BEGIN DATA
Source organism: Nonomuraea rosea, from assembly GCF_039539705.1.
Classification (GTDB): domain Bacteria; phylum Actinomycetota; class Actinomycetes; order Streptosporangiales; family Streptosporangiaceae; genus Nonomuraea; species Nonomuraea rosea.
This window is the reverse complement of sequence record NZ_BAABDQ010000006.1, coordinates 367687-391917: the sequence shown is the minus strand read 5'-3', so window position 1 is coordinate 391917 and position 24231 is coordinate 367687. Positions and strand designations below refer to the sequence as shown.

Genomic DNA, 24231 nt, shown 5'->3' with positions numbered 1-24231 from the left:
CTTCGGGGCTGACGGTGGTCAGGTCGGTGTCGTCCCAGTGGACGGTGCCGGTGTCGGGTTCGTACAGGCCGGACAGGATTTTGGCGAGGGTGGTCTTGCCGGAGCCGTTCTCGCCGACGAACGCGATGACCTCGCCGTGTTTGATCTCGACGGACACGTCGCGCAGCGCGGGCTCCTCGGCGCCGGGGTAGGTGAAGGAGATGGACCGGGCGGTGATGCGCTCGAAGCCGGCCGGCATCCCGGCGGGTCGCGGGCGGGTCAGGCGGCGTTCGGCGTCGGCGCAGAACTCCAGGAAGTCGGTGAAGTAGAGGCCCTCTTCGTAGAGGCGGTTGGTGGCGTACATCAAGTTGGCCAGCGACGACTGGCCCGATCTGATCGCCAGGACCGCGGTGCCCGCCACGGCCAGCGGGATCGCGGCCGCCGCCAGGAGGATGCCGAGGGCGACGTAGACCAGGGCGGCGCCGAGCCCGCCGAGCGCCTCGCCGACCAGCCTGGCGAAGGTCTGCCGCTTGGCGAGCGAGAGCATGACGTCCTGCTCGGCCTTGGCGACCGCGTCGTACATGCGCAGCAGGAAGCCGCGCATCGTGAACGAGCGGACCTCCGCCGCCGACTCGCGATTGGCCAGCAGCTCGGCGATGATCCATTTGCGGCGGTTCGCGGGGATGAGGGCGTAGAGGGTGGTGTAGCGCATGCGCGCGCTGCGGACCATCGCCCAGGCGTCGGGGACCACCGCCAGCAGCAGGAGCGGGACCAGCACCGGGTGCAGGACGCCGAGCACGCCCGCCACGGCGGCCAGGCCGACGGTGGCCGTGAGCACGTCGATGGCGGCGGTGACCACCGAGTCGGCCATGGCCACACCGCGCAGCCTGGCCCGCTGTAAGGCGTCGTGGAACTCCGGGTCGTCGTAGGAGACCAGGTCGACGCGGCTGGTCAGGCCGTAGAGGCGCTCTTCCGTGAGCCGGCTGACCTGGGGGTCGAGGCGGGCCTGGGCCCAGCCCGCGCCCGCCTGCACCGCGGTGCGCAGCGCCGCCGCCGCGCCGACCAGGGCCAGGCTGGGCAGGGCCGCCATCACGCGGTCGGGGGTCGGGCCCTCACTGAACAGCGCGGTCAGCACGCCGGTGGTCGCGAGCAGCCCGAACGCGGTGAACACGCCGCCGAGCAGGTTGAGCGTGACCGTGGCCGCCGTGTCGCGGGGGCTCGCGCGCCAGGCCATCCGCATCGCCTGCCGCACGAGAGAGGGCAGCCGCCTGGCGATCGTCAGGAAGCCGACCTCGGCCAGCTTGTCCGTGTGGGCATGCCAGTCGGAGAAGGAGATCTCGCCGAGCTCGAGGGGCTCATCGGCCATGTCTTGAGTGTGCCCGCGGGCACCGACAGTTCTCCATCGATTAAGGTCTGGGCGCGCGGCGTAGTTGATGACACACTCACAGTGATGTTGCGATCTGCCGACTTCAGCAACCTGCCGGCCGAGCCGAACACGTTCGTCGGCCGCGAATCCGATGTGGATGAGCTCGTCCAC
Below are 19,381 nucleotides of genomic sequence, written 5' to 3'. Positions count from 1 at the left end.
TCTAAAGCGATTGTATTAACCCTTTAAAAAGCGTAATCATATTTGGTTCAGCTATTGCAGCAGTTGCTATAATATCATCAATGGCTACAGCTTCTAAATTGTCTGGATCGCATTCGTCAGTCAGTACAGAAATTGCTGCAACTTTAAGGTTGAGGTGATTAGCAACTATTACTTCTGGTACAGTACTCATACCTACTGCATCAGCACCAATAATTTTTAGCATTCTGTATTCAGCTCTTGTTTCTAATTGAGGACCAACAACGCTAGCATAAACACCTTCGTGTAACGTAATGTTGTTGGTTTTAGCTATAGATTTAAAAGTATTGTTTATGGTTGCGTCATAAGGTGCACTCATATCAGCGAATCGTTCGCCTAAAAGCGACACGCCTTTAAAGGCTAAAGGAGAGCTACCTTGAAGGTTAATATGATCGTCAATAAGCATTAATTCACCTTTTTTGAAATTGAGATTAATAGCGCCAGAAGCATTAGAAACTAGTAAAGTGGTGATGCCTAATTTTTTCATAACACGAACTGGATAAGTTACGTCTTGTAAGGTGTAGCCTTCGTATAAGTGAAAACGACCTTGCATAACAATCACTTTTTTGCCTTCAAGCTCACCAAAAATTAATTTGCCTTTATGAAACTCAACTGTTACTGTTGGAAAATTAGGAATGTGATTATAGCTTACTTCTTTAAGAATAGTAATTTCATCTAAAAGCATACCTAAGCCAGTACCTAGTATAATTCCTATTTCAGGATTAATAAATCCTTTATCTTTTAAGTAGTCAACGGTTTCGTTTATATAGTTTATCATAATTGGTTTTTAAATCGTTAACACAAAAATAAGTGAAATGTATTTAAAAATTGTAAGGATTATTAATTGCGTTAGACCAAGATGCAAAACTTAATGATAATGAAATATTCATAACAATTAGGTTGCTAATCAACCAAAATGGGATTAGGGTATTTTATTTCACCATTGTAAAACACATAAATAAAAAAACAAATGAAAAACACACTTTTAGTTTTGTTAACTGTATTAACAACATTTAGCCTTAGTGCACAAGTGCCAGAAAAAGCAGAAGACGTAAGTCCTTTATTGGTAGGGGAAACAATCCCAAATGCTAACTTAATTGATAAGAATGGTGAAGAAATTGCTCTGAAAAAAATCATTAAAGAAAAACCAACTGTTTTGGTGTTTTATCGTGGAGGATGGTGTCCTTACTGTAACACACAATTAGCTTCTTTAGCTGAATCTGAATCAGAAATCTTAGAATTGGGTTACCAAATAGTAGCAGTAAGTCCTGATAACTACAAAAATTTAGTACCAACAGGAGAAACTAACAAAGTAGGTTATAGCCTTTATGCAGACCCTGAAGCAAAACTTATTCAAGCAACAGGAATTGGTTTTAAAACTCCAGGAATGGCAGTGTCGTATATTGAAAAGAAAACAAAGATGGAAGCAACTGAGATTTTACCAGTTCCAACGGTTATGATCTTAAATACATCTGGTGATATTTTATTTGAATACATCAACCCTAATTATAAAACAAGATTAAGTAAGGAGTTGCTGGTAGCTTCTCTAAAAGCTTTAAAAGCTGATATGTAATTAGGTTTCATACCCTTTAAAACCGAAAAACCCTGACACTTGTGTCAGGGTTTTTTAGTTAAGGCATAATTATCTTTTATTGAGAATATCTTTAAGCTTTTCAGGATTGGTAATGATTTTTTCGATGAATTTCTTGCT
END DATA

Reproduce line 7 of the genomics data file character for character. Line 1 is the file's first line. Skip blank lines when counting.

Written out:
TCTAAAGCGATTGTATTAACCCTTTAAAAAGCGTAATCATATTTGGTTCAGCTATTGCAGCAGTTGCTATAATATCATCAATGGCTACAGCTTCTAAATTGTCTGGATCGCATTCGTCAGTCAGTACAGAAATTGCTGCAACTTTAAGGTTGAGGTGATTAGCAACTATTACTTCTGGTACAGTACTCATACCTACTGCATCAGCACCAATAATTTTTAGCATTCTGTATTCAGCTCTTGTTTCTAATTGAGGACCAACAACGCTAGCATAAACACCTTCGTGTAACGTAATGTTGTTGGTTTTAGCTATAGATTTAAAAGTATTGTTTATGGTTGCGTCATAAGGTGCACTCATATCAGCGAATCGTTCGCCTAAAAGCGACACGCCTTTAAAGGCTAAAGGAGAGCTACCTTGAAGGTTAATATGATCGTCAATAAGCATTAATTCACCTTTTTTGAAATTGAGATTAATAGCGCCAGAAGCATTAGAAACTAGTAAAGTGGTGATGCCTAATTTTTTCATAACACGAACTGGATAAGTTACGTCTTGTAAGGTGTAGCCTTCGTATAAGTGAAAACGACCTTGCATAACAATCACTTTTTTGCCTTCAAGCTCACCAAAAATTAATTTGCCTTTATGAAACTCAACTGTTACTGTTGGAAAATTAGGAATGTGATTATAGCTTACTTCTTTAAGAATAGTAATTTCATCTAAAAGCATACCTAAGCCAGTACCTAGTATAATTCCTATTTCAGGATTAATAAATCCTTTATCTTTTAAGTAGTCAACGGTTTCGTTTATATAGTTTATCATAATTGGTTTTTAAATCGTTAACACAAAAATAAGTGAAATGTATTTAAAAATTGTAAGGATTATTAATTGCGTTAGACCAAGATGCAAAACTTAATGATAATGAAATATTCATAACAATTAGGTTGCTAATCAACCAAAATGGGATTAGGGTATTTTATTTCACCATTGTAAAACACATAAATAAAAAAACAAATGAAAAACACACTTTTAGTTTTGTTAACTGTATTAACAACATTTAGCCTTAGTGCACAAGTGCCAGAAAAAGCAGAAGACGTAAGTCCTTTATTGGTAGGGGAAACAATCCCAAATGCTAACTTAATTGATAAGAATGGTGAAGAAATTGCTCTGAAAAAAATCATTAAAGAAAAACCAACTGTTTTGGTGTTTTATCGTGGAGGATGGTGTCCTTACTGTAACACACAATTAGCTTCTTTAGCTGAATCTGAATCAGAAATCTTAGAATTGGGTTACCAAATAGTAGCAGTAAGTCCTGATAACTACAAAAATTTAGTACCAACAGGAGAAACTAACAAAGTAGGTTATAGCCTTTATGCAGACCCTGAAGCAAAACTTATTCAAGCAACAGGAATTGGTTTTAAAACTCCAGGAATGGCAGTGTCGTATATTGAAAAGAAAACAAAGATGGAAGCAACTGAGATTTTACCAGTTCCAACGGTTATGATCTTAAATACATCTGGTGATATTTTATTTGAATACATCAACCCTAATTATAAAACAAGATTAAGTAAGGAGTTGCTGGTAGCTTCTCTAAAAGCTTTAAAAGCTGATATGTAATTAGGTTTCATACCCTTTAAAACCGAAAAACCCTGACACTTGTGTCAGGGTTTTTTAGTTAAGGCATAATTATCTTTTATTGAGAATATCTTTAAGCTTTTCAGGATTGGTAATGATTTTTTCGATGAATTTCTTGCT